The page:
|The Lavender Menace
"Ida," a member of the Gay Liberation Front and
the Lavender Menace, 1970. Photograph by Diana Davies.
NYPL, Manuscripts and Archives Division, Diana Davies Papers. Copyright Diana
Digital ID: 1582182
Feminist author and activist Betty Friedan warned members of
the National Organization for Women (NOW) in 1969 of the "lavender
menace" threatening the women's movement. According to Friedan,
the presence of lesbians in the women's movement would destroy
the credibility of feminists, who would then be written off as
a bunch of "man-haters." A group of GLF women, including
author Rita Mae Brown and Karla Jay, decided to disrupt the Second
Congress to Unite Women in May 1970. They crashed the conference
wearing t-shirts emblazoned "LAVENDER MENACE" and distributed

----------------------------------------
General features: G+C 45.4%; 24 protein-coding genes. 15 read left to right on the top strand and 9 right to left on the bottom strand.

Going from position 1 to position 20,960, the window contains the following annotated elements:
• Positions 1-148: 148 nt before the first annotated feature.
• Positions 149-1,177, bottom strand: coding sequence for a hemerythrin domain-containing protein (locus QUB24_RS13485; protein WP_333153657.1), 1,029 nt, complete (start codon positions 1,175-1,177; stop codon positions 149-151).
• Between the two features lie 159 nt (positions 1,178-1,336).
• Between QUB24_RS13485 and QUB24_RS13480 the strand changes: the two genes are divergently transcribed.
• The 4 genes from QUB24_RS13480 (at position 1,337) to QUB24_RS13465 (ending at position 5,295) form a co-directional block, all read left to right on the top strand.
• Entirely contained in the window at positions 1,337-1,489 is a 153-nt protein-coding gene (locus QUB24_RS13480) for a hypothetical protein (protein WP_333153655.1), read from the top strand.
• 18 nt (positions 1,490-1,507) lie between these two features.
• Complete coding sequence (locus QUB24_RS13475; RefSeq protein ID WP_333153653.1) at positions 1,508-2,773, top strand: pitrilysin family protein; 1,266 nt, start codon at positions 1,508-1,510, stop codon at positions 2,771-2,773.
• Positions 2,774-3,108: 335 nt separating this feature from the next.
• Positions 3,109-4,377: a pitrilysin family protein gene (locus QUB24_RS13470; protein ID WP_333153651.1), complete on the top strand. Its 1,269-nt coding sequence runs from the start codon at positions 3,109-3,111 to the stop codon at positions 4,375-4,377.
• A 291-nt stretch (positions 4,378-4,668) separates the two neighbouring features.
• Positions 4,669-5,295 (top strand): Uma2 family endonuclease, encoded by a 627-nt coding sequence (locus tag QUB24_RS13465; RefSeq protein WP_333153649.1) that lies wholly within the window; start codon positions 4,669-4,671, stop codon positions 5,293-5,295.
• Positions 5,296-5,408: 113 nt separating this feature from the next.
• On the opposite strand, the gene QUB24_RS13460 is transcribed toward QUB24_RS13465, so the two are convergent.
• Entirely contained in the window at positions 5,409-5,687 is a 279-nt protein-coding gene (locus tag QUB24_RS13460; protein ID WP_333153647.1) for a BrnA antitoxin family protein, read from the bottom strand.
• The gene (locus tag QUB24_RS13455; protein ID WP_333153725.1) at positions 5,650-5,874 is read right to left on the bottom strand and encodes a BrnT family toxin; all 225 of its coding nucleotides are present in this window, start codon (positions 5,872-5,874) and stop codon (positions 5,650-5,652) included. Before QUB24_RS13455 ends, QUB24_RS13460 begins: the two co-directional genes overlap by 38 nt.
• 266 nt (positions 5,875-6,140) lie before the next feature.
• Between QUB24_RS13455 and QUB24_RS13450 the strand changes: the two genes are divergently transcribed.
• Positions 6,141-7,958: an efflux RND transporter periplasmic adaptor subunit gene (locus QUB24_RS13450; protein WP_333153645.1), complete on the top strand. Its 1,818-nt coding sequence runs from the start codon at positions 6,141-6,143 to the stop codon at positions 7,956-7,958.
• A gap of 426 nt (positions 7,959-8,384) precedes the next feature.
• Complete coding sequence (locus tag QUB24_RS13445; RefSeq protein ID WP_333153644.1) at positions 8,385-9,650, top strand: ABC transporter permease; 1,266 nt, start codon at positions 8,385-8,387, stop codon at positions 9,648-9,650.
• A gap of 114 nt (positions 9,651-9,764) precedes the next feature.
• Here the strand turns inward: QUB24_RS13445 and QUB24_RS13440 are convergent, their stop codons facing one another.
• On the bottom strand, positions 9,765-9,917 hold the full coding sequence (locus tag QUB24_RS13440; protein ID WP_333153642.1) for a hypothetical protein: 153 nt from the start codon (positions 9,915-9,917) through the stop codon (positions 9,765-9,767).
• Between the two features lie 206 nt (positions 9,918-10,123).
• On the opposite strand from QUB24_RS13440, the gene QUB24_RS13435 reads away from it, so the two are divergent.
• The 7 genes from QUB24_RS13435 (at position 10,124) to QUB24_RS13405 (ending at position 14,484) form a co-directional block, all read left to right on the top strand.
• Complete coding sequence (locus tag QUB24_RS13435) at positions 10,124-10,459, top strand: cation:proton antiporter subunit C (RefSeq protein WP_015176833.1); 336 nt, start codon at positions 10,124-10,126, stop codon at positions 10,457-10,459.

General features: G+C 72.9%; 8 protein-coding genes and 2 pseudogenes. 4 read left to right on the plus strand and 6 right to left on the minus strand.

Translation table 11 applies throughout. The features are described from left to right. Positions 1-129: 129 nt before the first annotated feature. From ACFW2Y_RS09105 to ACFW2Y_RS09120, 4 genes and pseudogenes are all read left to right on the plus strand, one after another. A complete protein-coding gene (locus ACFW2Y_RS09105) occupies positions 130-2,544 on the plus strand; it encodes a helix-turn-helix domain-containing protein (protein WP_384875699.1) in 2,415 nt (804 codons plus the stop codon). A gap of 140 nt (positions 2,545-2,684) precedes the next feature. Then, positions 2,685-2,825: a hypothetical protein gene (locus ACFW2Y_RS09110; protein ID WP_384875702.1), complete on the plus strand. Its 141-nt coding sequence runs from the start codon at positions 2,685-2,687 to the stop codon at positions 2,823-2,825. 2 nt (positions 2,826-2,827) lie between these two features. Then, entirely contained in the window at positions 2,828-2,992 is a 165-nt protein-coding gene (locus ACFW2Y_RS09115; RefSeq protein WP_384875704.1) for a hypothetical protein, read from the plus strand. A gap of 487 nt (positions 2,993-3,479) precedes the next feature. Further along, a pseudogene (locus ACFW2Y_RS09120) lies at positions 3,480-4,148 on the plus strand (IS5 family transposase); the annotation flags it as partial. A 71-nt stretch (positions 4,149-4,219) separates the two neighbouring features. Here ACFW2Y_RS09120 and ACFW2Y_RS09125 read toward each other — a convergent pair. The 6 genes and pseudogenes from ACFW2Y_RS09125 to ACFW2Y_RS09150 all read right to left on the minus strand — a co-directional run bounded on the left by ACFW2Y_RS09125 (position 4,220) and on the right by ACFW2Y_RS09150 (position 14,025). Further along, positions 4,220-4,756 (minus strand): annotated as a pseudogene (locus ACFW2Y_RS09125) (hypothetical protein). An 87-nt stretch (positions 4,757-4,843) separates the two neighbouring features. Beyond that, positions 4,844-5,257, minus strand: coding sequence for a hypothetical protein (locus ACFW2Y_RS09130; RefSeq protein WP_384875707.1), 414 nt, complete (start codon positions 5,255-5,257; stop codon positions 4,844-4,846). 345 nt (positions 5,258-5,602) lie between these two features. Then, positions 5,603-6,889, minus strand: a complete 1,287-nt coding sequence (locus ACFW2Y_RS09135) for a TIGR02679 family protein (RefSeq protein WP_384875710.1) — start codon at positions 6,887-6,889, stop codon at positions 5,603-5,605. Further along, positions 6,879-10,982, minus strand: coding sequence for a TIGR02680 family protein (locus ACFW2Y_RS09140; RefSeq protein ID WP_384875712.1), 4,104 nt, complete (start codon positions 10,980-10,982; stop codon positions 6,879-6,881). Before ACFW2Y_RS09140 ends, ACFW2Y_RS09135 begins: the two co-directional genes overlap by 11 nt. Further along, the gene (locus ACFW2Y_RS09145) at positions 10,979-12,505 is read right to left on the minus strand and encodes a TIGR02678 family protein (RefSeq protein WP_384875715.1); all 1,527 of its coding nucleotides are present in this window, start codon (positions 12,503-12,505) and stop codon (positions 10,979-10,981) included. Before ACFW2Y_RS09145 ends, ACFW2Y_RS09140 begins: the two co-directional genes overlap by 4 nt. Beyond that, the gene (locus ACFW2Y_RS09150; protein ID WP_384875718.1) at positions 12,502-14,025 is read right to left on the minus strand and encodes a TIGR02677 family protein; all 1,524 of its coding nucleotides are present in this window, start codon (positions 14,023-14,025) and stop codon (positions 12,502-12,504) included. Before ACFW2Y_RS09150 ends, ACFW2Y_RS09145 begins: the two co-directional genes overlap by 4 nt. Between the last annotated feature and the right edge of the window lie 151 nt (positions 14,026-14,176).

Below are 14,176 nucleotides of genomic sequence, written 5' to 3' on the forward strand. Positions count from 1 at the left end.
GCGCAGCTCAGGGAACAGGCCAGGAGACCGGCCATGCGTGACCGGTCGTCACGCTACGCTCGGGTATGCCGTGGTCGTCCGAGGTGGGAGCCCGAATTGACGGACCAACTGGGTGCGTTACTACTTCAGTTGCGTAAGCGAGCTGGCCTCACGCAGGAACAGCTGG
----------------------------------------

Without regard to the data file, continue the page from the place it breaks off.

copies of a manifesto entitled "The Woman Identified Woman." The
manifesto placed lesbianism at the center of feminist politics
as a political, cultural, and erotic resistance to patriarchy.
Feminism was never the same again. In the years that followed,
many feminists declared themselves "political lesbians" to
affirm their solidarity with lesbians and the centrality to their
personal and cultural work of a commitment to other women.
A cadre of these GLF women split off to form the Radicalesbians.
In these early years, many of these lesbian activists continued
to work closely with their gay peers, but in the later 1970s many
chose to work exclusively with other lesbian activists to create
woman-only spaces. These new spaces provided the ground for the
cultural and political work of lesbian feminism.